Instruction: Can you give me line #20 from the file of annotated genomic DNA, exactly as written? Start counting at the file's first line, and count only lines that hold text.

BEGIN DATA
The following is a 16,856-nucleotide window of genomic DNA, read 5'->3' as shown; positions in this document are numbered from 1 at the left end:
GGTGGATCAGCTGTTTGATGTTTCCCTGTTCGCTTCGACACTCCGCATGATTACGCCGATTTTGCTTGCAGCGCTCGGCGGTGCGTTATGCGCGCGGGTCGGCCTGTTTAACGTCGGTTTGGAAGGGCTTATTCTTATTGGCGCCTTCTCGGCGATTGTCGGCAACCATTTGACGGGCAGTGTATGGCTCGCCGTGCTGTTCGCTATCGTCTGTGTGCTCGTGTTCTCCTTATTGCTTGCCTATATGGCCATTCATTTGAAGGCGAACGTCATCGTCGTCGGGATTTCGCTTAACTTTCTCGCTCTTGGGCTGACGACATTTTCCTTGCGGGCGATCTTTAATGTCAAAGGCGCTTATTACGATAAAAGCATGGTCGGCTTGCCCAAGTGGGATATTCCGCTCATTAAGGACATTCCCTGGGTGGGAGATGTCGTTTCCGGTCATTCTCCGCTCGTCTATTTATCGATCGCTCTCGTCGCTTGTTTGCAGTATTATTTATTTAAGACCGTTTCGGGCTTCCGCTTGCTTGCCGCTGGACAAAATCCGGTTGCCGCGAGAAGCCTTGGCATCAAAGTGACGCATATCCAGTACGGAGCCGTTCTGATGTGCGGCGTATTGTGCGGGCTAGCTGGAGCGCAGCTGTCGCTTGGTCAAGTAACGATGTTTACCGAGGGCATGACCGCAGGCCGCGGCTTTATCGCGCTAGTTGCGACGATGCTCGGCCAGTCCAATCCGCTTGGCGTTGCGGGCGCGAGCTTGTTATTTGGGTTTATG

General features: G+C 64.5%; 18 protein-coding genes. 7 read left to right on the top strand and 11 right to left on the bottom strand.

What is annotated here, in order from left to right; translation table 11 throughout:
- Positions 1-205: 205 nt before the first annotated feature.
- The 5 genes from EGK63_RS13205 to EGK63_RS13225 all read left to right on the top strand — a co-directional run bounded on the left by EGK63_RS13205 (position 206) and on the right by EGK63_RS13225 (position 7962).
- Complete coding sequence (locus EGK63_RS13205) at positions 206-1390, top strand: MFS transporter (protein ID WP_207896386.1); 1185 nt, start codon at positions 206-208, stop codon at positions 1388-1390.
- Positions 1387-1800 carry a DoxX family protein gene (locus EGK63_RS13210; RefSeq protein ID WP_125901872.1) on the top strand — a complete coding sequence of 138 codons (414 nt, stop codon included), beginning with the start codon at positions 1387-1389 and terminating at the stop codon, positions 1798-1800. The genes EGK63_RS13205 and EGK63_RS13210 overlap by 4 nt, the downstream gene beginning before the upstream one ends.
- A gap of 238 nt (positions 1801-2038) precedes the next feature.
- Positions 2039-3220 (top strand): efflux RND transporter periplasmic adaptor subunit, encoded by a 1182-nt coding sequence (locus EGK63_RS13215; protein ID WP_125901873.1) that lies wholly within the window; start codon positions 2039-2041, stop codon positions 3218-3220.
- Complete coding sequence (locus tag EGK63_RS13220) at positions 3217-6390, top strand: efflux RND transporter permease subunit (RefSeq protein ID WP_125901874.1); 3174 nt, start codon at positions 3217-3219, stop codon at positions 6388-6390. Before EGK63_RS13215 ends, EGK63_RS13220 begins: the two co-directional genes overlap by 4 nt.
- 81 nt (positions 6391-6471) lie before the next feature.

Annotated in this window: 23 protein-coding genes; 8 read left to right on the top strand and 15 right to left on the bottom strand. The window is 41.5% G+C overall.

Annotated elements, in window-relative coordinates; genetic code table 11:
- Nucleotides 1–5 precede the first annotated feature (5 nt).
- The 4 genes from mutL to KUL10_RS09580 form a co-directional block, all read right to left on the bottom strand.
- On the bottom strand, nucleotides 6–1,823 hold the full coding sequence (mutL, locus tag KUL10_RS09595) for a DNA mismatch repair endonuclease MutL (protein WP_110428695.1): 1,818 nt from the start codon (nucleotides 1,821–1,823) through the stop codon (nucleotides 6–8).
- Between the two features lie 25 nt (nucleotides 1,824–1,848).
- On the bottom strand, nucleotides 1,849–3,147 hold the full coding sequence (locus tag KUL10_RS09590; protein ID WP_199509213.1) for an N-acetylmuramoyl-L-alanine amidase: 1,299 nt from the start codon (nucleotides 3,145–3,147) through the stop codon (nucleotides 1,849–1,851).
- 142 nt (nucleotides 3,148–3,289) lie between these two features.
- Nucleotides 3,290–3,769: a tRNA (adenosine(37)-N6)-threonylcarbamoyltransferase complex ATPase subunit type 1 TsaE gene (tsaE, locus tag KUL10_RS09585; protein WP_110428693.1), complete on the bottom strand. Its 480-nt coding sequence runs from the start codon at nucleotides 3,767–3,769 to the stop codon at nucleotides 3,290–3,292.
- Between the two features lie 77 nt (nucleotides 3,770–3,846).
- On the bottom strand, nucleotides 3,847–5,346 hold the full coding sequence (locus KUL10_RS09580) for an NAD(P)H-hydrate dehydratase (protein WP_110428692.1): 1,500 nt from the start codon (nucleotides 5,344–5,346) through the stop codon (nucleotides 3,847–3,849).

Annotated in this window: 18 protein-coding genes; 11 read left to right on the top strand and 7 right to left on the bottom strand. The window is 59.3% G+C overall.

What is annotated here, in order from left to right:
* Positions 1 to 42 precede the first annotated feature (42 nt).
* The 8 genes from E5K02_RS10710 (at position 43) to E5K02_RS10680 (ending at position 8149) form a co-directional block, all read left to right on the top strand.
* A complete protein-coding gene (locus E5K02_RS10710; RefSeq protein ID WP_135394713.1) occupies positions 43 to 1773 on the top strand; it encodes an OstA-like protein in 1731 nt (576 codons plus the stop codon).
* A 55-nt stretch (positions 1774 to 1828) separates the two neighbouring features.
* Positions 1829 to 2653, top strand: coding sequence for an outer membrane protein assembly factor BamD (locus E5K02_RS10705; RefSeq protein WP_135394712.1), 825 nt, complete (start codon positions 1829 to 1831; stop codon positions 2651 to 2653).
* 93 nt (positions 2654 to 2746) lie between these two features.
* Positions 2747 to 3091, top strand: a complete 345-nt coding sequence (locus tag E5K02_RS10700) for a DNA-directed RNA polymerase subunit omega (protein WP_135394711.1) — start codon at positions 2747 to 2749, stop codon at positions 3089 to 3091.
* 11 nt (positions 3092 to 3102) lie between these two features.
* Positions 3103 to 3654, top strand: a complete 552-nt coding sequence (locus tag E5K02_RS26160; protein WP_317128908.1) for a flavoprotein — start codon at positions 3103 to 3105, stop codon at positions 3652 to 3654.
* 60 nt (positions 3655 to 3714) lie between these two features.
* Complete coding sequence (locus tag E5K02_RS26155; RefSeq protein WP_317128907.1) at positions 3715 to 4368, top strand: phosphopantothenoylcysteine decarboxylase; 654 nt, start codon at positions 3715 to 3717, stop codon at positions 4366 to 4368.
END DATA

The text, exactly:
- 142 nt (nucleotides 3,148–3,289) lie between these two features.